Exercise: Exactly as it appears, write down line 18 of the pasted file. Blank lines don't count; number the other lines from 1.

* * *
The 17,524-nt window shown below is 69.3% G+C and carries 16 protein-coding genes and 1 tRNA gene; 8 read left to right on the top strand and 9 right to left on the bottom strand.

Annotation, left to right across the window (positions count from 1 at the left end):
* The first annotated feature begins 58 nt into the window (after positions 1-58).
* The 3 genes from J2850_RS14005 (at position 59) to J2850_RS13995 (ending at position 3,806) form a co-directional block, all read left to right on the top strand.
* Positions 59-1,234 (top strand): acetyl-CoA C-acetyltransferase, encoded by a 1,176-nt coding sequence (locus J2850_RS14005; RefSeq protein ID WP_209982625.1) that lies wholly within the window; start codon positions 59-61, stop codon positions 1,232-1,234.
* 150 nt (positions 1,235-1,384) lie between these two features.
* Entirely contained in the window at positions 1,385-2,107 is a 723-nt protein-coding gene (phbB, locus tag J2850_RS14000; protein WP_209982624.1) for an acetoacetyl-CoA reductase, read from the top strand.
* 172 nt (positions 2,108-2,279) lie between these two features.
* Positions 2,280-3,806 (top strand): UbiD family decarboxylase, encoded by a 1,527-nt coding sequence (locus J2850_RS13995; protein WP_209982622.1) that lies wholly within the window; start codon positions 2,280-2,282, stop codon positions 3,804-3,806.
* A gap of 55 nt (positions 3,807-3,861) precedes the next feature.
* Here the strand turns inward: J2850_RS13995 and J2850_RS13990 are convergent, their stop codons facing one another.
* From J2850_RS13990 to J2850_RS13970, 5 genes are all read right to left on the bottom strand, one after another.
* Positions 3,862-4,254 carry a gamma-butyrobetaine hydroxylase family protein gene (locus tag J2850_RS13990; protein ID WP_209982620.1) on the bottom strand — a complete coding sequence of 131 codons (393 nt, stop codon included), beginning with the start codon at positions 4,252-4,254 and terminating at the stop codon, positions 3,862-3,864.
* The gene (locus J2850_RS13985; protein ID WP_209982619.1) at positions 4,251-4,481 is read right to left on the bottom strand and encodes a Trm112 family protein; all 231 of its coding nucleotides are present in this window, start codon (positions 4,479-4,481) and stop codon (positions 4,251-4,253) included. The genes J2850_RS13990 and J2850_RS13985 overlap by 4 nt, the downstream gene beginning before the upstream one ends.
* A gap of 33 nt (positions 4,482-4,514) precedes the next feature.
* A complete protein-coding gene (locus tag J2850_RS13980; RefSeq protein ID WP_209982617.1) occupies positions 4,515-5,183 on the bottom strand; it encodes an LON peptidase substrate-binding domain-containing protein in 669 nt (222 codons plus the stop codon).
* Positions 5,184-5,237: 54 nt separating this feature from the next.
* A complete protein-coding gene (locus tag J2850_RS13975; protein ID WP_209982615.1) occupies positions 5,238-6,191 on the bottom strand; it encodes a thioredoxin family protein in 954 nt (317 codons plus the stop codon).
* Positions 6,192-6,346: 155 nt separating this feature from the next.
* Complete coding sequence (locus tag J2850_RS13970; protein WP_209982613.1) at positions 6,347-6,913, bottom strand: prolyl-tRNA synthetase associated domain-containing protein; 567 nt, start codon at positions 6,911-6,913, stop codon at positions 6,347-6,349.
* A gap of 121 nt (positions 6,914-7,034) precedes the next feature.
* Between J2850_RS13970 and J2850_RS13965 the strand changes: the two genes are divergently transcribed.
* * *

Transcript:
* A complete protein-coding gene (locus tag J2850_RS13975; protein ID WP_209982615.1) occupies positions 5,238-6,191 on the bottom strand; it encodes a thioredoxin family protein in 954 nt (317 codons plus the stop codon).